The Trouble With the Celebrity Pregnancy Reveal
Photo: Getty Images

The Trouble With the Celebrity Pregnancy Reveal

A candy apple-red Loewe flight suit with a breastplate and troops of spy balloon-like dancers aside, the lion’s share of the buzz post–Super Bowl halftime performance this year was about a new celebrity baby bump. In fact, from the first bar of “Bitch Better Have My Money,” the internet was already speculating about Rihanna’s pregnancy (her publicist would later confirm the news). But for women watching who were struggling to get pregnant themselves, the effect of the unexpected reveal wasn’t immediate elation. “It’s tough when it catches you off guard,” says Nicole, a 41-year-old in Brooklyn who’s been trying to get pregnant for the past few years, more recently using IVF. “The media puts so much emphasis on it that you can bet literally any time they mention these celebrities until they have the baby, it’s going to be ‘mom-to-be,’ even if they’re already a talented billionaire multi-hyphenate award winner. And that just reinforces that somehow the ability to reproduce is the most important thing about a woman.”

The bump reveal has become standard protocol for celebrities. There are the reveals during live performances on TV or on stage; the elaborate magazine photo shoot reveal; the baby onesie or ultrasound photo strip or positive pregnancy test posted to Instagram (#blessed); the stealth red carpet appearance prompting “Are they or aren’t they?” buzz; and, of course, the TikTok reaction video. “Even for those who are not trying to conceive, the ease and glamour can set unrealistic expectations and standards,” says Lucky Sekhon, M.D., an OB-GYN and REI at RMA of New York, a leader in fertility treatment and reproductive medicine. “While the pregnancy itself is on display, the effort and potential time and treatment it took for that person to get pregnant and to that stage is not apparent.” And, often, it never will be made apparent. While there is something positive about the pregnant body being placed squarely in the public consciousness more frequently, the often hyper-perfected presentation of said body by celebrities can be eye-rolling at best, and triggering at worst. “Sometimes people don’t feel great about their changing bodies, and this further pulls us away from an idea that we can just have a real experience with pregnancy that is sometimes messy, sometimes complicated, sometimes ambivalent, sometimes associated with discomfort and pain,” says Lucy Hutner, M.D., a New York City–based reproductive psychiatrist. Idealized celebrity pregnancy images filter the real story for both the regular person looking at them and, also, for the celebrity too.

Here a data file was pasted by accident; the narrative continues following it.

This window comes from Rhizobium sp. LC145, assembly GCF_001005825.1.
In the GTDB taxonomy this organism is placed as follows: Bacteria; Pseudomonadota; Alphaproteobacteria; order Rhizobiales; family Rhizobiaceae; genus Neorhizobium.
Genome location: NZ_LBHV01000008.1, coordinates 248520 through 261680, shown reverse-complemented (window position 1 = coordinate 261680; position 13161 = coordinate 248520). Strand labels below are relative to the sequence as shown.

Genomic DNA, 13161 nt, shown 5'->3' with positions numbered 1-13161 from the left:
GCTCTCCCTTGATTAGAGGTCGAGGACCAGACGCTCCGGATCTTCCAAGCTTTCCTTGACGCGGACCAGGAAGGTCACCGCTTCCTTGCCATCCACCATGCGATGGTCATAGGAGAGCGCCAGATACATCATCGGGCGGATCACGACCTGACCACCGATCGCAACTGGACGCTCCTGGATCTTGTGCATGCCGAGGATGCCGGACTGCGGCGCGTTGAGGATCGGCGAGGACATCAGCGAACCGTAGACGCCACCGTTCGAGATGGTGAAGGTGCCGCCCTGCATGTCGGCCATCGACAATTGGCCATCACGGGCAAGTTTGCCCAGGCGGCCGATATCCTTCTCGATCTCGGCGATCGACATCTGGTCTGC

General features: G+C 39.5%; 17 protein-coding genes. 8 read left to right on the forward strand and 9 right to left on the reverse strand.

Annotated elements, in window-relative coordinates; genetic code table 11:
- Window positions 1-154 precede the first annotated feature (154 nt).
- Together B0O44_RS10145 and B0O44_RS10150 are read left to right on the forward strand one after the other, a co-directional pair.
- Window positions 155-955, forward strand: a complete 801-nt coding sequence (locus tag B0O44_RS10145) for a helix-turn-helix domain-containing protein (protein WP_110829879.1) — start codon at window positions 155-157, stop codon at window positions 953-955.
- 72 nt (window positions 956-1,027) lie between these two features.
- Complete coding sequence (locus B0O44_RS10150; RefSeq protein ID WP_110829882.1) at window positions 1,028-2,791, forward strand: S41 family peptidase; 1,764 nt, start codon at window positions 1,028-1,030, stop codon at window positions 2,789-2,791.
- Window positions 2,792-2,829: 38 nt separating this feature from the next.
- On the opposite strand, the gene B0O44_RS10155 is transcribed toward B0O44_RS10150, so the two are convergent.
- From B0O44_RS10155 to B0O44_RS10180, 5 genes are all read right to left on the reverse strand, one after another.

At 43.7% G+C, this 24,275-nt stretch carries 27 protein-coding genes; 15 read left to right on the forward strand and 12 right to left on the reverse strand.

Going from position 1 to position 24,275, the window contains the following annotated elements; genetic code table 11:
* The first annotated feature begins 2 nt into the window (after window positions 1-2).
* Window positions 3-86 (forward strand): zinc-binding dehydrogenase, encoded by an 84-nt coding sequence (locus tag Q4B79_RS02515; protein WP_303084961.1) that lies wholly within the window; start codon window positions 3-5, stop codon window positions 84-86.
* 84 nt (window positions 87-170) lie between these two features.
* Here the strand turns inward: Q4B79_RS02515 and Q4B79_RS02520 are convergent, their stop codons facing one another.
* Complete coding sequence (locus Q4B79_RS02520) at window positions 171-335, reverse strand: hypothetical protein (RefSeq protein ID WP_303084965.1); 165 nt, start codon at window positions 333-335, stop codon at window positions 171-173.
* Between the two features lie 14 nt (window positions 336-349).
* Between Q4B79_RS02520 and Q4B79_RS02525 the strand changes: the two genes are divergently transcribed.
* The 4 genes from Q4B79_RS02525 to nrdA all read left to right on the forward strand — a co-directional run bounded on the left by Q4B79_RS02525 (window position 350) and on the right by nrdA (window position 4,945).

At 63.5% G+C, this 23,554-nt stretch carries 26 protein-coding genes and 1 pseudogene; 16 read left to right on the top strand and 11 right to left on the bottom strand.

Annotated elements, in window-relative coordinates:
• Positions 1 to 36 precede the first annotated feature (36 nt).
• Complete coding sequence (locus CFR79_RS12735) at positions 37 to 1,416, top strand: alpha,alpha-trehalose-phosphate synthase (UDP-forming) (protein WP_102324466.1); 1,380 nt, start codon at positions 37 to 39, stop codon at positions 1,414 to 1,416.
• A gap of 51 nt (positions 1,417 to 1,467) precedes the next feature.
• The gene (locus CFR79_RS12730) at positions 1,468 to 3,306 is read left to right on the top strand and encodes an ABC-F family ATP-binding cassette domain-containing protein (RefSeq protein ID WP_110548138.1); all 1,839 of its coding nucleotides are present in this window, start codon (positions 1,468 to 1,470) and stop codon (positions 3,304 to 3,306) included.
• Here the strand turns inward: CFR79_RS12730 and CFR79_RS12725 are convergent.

But the pressure for celebrities to share their pregnancy news is real. While Hutner insists that everybody, celebrities included, has a right to privacy and boundaries, sharing something beyond a well-lit bump pic can be really impactful. “To the extent to which celebrities feel comfortable sharing more of their real stories, I think it benefits everyone because they’re saying, ‘There was a whole experience here, not simply this amazing outcome,’” she adds. Hutner and Sekhon point to powerful examples like Amy Schumer discussing IVF, Chrissy Teigen offering a lens into pregnancy loss, and Jennifer Aniston being open about infertility. “Both with real-life people I know and celebrities, I really find it comforting when an announcement post acknowledges that having a baby wasn’t easy for them or isn’t always easy for everyone,” says Nicole. “When you know there was a struggle there or at least feel seen that some people do have struggles, it goes a long way versus #blessed.”